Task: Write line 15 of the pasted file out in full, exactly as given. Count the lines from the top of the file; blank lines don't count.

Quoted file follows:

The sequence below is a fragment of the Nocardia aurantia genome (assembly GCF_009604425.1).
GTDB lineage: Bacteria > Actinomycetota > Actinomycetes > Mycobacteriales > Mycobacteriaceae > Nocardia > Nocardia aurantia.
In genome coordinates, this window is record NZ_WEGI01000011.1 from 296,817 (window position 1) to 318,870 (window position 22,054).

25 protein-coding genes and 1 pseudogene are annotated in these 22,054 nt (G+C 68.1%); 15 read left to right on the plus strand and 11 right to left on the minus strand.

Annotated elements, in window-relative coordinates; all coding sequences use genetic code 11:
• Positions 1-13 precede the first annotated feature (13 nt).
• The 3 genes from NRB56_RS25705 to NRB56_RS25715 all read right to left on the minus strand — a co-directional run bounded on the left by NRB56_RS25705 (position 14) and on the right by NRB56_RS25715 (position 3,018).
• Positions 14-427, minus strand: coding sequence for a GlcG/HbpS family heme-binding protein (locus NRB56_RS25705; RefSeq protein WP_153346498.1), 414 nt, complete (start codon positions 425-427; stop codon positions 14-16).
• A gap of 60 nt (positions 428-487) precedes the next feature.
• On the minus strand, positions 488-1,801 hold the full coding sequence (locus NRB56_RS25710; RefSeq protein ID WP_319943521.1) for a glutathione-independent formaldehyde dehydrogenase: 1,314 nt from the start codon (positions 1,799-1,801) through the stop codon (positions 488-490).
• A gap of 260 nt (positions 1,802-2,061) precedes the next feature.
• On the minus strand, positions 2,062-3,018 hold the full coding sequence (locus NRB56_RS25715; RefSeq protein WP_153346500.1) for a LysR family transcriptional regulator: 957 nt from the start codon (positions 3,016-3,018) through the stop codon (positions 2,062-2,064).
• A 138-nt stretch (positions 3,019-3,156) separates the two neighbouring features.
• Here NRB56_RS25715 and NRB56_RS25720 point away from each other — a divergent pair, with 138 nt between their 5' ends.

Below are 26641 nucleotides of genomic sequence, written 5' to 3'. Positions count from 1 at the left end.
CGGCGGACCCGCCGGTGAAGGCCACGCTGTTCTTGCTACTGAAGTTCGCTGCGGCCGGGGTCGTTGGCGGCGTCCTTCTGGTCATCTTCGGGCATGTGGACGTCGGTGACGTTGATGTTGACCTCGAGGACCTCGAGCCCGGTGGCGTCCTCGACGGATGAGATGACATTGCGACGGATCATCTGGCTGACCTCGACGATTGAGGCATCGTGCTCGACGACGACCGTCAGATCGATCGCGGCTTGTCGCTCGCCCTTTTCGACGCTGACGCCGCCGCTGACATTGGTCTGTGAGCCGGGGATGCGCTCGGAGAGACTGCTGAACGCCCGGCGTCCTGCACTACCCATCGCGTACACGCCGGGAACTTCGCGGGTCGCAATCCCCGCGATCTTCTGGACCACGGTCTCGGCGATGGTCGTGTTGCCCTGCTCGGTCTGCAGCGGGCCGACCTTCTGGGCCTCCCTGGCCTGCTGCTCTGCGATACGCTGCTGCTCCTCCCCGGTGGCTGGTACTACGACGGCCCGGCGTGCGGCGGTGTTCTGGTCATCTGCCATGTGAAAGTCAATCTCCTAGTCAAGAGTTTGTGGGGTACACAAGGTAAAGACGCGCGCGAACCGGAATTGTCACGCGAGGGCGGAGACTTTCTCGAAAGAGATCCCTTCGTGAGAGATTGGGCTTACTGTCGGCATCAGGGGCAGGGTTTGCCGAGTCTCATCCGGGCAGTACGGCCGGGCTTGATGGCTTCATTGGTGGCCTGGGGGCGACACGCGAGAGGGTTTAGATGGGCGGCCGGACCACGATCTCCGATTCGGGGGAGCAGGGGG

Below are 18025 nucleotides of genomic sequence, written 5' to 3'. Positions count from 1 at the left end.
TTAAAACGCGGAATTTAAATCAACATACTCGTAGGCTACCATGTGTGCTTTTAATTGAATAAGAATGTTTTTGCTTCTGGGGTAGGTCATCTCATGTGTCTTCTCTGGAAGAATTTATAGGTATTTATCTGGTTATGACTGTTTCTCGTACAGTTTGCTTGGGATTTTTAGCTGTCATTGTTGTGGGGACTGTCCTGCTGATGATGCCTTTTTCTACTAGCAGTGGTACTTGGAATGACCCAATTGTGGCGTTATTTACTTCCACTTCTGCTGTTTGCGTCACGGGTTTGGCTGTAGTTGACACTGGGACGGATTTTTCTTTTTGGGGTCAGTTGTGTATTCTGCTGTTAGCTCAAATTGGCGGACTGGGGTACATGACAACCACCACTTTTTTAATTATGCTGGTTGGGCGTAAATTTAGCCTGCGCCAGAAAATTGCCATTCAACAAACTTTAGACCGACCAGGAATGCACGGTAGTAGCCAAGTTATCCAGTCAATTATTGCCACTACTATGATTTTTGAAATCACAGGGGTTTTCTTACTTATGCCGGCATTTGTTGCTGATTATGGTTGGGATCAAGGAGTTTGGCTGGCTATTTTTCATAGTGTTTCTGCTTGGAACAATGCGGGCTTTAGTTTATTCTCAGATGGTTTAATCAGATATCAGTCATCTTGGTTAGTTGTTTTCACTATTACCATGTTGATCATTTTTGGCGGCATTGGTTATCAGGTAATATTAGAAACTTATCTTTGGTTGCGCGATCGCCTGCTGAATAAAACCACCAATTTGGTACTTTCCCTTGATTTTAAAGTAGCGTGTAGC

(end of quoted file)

Below are 26641 nucleotides of genomic sequence, written 5' to 3'. Positions count from 1 at the left end.